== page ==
In the last session of aggression management group therapy, one of the Vietnam veterans, the one with a particularly steely reserve, the one who criticized everything I had to say in the first weeks of treatment, has started suddenly to cry. He is telling me, as his voice breaks apart like shattered glass against the walls of his throat, how grateful he is to me for teaching him to meditate, how profound breathing has been to him in his life, how peaceful it feels to let go, and yet, how much suffering continues to unfold in his life, in his relationships that seem locked in perpetual toxic habitual struggle. Another member leans forward, the star pupil of the group, staring at me with large, hopeful eyes. He asks me what I would do, tells me that, being the expert, I must have some wisdom to share on the matter.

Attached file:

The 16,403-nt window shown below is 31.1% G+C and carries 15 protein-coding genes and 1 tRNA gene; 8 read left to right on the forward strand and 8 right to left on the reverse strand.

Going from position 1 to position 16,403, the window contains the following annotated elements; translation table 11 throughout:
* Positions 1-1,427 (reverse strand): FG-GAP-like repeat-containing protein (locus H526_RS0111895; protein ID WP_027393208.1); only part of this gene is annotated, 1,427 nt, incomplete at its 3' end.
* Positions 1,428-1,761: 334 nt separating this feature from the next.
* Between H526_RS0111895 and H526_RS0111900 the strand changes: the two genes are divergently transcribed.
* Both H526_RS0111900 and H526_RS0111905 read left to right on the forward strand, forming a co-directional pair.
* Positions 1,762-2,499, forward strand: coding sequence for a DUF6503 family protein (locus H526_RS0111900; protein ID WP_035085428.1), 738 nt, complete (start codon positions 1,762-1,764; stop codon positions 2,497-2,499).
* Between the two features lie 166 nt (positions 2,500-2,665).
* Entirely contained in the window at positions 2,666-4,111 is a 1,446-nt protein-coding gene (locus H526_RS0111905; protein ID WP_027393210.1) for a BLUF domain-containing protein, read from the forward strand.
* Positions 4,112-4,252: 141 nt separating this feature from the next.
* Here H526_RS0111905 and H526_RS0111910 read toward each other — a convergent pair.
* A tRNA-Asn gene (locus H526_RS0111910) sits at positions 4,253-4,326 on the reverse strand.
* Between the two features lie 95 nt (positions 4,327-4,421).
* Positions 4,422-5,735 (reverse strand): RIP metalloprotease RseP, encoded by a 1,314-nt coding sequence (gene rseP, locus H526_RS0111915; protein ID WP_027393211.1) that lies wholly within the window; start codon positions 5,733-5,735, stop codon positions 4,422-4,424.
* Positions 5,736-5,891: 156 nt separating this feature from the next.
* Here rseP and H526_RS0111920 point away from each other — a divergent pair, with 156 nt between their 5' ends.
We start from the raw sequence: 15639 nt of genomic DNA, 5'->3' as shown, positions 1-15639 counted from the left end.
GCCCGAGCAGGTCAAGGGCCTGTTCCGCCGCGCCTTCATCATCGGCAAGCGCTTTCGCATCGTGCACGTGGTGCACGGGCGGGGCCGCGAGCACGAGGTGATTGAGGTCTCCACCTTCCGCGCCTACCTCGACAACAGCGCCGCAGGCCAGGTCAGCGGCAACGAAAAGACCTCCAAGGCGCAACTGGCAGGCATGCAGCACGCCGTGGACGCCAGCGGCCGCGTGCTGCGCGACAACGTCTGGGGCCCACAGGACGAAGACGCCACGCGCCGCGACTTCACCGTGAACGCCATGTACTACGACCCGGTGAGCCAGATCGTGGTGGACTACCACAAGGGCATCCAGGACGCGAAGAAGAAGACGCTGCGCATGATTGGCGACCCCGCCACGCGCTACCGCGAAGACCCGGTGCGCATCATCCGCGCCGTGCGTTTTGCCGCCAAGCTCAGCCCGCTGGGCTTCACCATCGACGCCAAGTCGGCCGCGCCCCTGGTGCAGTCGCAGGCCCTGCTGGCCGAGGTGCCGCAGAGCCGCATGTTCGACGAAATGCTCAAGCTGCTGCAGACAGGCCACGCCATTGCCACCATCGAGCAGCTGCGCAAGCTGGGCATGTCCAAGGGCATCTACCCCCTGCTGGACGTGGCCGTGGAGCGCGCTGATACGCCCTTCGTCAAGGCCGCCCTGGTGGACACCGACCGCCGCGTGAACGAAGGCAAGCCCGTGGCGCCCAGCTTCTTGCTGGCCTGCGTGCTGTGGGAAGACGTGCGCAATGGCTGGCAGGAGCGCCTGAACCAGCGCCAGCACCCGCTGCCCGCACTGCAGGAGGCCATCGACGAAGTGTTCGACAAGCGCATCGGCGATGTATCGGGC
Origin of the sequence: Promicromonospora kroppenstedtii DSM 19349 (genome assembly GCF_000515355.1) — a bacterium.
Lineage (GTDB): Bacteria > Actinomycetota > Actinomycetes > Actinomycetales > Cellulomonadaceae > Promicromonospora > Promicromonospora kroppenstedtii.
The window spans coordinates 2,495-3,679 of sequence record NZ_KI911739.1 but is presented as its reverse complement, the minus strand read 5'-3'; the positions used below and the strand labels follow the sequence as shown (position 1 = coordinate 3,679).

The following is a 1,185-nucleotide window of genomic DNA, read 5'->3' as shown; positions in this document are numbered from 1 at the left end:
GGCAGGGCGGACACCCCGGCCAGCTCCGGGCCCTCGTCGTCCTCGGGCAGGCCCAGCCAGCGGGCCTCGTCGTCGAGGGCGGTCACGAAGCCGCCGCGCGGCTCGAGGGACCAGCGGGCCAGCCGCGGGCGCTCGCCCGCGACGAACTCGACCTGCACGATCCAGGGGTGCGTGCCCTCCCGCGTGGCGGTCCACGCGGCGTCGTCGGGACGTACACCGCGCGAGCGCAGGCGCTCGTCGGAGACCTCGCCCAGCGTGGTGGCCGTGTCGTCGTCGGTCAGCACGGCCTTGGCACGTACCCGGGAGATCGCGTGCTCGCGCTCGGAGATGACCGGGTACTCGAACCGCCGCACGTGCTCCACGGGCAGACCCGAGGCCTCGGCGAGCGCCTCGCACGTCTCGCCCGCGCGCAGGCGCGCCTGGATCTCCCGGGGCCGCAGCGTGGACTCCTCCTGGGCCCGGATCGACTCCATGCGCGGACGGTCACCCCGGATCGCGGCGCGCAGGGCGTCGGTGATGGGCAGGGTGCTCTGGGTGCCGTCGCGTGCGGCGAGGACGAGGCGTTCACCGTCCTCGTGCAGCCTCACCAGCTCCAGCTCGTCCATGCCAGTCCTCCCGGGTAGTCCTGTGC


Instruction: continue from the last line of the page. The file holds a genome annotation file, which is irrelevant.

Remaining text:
I look behind me, where my cofacilitator has written in large letters with a fading dry erase marker on the board: “Assertive Communication. I feel ______, when you ______. Can we _______?” I turn back to meet his expectant gaze, running my options, then sigh and smile calmly. “Do you think that I do not struggle with these things just the same as you?”